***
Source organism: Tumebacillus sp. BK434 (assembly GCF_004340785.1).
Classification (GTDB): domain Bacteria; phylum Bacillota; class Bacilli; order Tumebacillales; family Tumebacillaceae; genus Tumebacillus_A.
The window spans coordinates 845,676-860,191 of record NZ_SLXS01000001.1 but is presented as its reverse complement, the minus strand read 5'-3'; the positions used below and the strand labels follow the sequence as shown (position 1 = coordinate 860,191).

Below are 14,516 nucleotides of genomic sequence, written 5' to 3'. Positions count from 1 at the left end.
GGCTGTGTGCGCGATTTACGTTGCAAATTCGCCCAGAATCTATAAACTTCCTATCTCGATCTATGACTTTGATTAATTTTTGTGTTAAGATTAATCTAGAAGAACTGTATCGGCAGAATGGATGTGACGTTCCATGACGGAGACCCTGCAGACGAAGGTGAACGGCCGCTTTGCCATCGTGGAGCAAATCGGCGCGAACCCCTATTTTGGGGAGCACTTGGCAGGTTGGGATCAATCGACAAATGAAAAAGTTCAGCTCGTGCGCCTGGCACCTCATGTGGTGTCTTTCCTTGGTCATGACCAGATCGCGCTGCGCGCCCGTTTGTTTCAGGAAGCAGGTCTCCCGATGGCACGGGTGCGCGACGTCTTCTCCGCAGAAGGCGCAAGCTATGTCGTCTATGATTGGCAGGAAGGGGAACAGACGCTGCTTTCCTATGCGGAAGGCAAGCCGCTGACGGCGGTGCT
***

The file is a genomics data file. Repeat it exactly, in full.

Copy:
Source organism: Tumebacillus sp. BK434 (assembly GCF_004340785.1).
Classification (GTDB): domain Bacteria; phylum Bacillota; class Bacilli; order Tumebacillales; family Tumebacillaceae; genus Tumebacillus_A.
The window spans coordinates 845,676-860,191 of record NZ_SLXS01000001.1 but is presented as its reverse complement, the minus strand read 5'-3'; the positions used below and the strand labels follow the sequence as shown (position 1 = coordinate 860,191).

Below are 14,516 nucleotides of genomic sequence, written 5' to 3'. Positions count from 1 at the left end.
GGCTGTGTGCGCGATTTACGTTGCAAATTCGCCCAGAATCTATAAACTTCCTATCTCGATCTATGACTTTGATTAATTTTTGTGTTAAGATTAATCTAGAAGAACTGTATCGGCAGAATGGATGTGACGTTCCATGACGGAGACCCTGCAGACGAAGGTGAACGGCCGCTTTGCCATCGTGGAGCAAATCGGCGCGAACCCCTATTTTGGGGAGCACTTGGCAGGTTGGGATCAATCGACAAATGAAAAAGTTCAGCTCGTGCGCCTGGCACCTCATGTGGTGTCTTTCCTTGGTCATGACCAGATCGCGCTGCGCGCCCGTTTGTTTCAGGAAGCAGGTCTCCCGATGGCACGGGTGCGCGACGTCTTCTCCGCAGAAGGCGCAAGCTATGTCGTCTATGATTGGCAGGAAGGGGAACAGACGCTGCTTTCCTATGCGGAAGGCAAGCCGCTGACGGCGGTGCT